No Room for Rockstars Movie Review: A Rollercoaster Ride of Emotion

Chronicles the often grueling experience of a handful of Warped Tour performers.
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Written by Paige MacGregor

There’s no room for rock stars on the Vans Warped Tour, the longest running annual touring music festival in North America and the subject of director Parris Patton’s recently released documentary, No Room for Rockstars: The Vans Warped Tour. Compiled from more than 300 hours of film shot during the tour’s two-month run in the summer of 2010, No Room for Rockstars chronicles the often grueling experience of a handful of Warped performers that occupy various positions on the spectrum between heartrending obscurity and explosive mainstream music success. Rife with depictions of both desperation and exuberance from the tour’s artists and fans alike, No Room for Rockstars mirrors the manic character possessed by the majority of the personalities it follows, making the documentary a rollercoaster ride of emotion for anyone who has ever shared in the Warped Tour experience or dreamed of making it in the mainstream music industry.

no-room-for-rockstars-movie-posterAmong the personalities featured in Patton’s film are then up-and-coming singer/songwriter Mike Posner, whose voice and appearance alike evoke images of former boy band crooner and Michael Jackson-wannabe Justin Timberlake; the increasingly disillusioned teen pop singer Christofer Drew (picture a barefoot Justin Bieber with gauged ears and a few more tattoos) of the band Never Shout Never; and death metal band Suicide Silence’s frontman, Mitch Lucker. The on-tour personalities are juxtaposed with the members of pop-punk band Forever Came Calling, who follow the tour cross-country in a decrepit van selling copies of their demo for gas money and trying to catch the eye of Warped Tour founder Kevin Lyman in the hopes of grasping their own fifteen minutes of fame.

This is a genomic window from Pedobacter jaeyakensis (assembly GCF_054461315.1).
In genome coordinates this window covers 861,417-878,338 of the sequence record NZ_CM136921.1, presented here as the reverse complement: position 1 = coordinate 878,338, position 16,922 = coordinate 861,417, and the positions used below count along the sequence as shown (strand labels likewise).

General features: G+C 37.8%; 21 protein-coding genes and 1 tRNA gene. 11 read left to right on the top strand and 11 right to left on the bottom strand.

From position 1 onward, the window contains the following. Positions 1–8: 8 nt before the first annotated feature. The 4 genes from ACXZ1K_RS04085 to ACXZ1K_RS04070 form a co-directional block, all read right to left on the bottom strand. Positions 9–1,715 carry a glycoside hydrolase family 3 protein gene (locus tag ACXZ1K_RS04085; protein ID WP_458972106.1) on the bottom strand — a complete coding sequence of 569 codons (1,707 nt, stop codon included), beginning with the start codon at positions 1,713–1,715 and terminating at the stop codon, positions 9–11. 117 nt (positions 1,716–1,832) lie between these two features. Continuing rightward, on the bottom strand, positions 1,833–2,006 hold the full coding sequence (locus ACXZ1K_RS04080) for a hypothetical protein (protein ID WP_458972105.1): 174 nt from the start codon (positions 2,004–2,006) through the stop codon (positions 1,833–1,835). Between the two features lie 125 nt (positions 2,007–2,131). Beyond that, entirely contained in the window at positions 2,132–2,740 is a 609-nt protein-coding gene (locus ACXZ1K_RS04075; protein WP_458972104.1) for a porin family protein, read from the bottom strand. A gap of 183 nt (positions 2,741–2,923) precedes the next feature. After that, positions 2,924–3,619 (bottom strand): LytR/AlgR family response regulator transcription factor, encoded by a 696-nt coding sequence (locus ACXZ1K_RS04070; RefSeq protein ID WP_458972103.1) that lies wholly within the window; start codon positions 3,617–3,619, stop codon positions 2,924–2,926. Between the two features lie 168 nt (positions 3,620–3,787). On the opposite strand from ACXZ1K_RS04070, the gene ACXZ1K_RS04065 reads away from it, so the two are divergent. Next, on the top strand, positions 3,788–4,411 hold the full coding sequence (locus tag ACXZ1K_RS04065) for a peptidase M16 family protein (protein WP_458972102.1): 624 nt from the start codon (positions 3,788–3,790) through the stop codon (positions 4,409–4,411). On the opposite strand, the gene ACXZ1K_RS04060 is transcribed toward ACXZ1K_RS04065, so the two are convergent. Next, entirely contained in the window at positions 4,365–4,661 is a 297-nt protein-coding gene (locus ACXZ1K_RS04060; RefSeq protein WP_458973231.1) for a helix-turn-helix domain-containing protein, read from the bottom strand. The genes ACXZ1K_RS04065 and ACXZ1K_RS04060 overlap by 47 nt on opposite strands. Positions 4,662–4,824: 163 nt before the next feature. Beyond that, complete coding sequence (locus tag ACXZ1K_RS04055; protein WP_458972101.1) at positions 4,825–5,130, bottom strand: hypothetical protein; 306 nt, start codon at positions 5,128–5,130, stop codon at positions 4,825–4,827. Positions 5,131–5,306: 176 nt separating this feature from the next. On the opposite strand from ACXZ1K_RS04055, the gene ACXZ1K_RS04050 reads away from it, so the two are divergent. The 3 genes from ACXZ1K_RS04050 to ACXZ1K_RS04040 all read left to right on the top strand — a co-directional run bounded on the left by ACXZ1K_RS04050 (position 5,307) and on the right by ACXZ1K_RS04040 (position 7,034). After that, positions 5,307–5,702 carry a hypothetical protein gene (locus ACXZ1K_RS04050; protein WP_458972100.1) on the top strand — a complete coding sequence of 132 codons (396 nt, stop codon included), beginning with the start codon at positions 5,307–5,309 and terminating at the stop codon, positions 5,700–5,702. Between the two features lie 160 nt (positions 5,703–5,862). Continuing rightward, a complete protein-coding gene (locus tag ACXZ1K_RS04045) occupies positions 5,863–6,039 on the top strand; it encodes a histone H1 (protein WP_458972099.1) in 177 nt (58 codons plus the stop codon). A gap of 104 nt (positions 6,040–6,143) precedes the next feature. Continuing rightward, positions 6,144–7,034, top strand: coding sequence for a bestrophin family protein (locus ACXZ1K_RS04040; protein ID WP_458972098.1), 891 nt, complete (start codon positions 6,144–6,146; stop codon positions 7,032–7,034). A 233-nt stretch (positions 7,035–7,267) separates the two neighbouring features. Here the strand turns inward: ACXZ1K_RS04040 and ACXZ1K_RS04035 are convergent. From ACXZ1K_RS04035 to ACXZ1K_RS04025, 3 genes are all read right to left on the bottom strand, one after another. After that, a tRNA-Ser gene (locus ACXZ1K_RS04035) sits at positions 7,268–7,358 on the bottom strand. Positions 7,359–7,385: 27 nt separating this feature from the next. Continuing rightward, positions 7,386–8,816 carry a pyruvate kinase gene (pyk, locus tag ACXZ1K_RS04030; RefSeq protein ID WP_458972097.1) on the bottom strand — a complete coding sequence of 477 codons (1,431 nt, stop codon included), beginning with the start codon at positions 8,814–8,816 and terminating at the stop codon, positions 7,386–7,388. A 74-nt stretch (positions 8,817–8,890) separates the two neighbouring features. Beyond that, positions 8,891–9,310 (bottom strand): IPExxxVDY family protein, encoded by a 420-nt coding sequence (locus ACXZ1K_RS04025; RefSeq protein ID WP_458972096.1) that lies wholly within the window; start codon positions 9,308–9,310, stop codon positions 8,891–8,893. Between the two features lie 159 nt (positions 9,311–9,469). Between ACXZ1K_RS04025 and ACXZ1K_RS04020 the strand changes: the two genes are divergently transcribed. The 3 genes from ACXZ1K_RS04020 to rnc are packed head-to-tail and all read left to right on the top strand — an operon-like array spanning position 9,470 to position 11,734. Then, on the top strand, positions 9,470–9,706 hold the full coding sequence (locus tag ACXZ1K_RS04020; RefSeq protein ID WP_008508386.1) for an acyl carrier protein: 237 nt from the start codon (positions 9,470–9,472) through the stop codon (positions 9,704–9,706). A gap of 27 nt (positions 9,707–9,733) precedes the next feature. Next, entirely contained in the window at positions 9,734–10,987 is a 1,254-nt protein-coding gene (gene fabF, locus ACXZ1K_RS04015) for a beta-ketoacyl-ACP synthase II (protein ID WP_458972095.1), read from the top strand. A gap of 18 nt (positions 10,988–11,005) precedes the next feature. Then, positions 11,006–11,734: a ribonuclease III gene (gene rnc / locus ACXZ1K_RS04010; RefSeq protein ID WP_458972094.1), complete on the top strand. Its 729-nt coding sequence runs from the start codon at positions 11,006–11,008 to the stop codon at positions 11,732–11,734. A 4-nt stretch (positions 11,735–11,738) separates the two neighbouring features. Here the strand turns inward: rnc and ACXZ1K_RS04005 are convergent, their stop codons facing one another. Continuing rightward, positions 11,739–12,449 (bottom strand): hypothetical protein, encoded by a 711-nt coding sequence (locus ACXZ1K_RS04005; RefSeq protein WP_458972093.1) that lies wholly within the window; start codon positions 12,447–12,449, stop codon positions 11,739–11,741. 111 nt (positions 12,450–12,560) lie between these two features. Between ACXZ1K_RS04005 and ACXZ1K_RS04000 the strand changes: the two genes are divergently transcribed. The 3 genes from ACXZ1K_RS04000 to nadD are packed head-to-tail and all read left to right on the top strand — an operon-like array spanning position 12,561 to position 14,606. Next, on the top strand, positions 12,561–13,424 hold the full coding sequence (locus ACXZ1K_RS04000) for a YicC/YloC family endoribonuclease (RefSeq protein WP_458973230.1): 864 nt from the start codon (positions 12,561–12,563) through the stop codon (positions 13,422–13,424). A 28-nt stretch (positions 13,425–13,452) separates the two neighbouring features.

Like anyone else who listened to popular radio in 2010, I had heard of Posner prior to watching Patton’s documentary (I even found a couple of his singles in my iTunes music library), but it wasn’t until I watched his Warped Tour experience unfold in No Room for Rockstars that I purchased a copy of his album, 31 Minutes to Takeoff. Chris Drew’s laments about the commercial nature of the music industry, and consequently of Warped Tour as well, obviously are well founded. Even a documentary about a group of performers playing Warped two years ago has helped Posner sell at least one more album, and I doubt I’ll be the only sucker logging into the iTunes music store not long after the credits begin to roll.

Of course, No Room for Rockstars is aimed at my generation: music fans that remember when MTV still played music videos and who grew up watching Behind the Music and Pop Up Video on VH1. The talent may be new, but the “rockumentary” style of Patton’s documentary will feel familiar to twenty- and thirty-somethings alike. Many of us are veterans of a Warped Tour show or two, and memories of our own experiences there are likely to make us more sympathetic viewers, willing to overlook the fact that No Room for Rockstars fails to address the true social and economic issues that underlie Warped Tour in favor of following a series of events reminiscent of years past when great punk rock and pop stars like Blink 182, No Doubt, and Katy Perry solidified their careers on the road with Warped, and viewers are given a small taste of what it looks like behind the scenes for a musician on the brink of true celebrity. “Posner, he brought his record onto the bus,” a fellow Warped performer tells the camera crew, “he put it on and like, we just turned it up really loud and everyone just sat there, just like… it’s so freaking awesome. This record, he’s going to be number one on so many different levels”.

Regardless of what its title may claim, No Room for Rockstars proves that there just might be room for a rock star or two on Warped Tour, at least if his name is Mike Posner.

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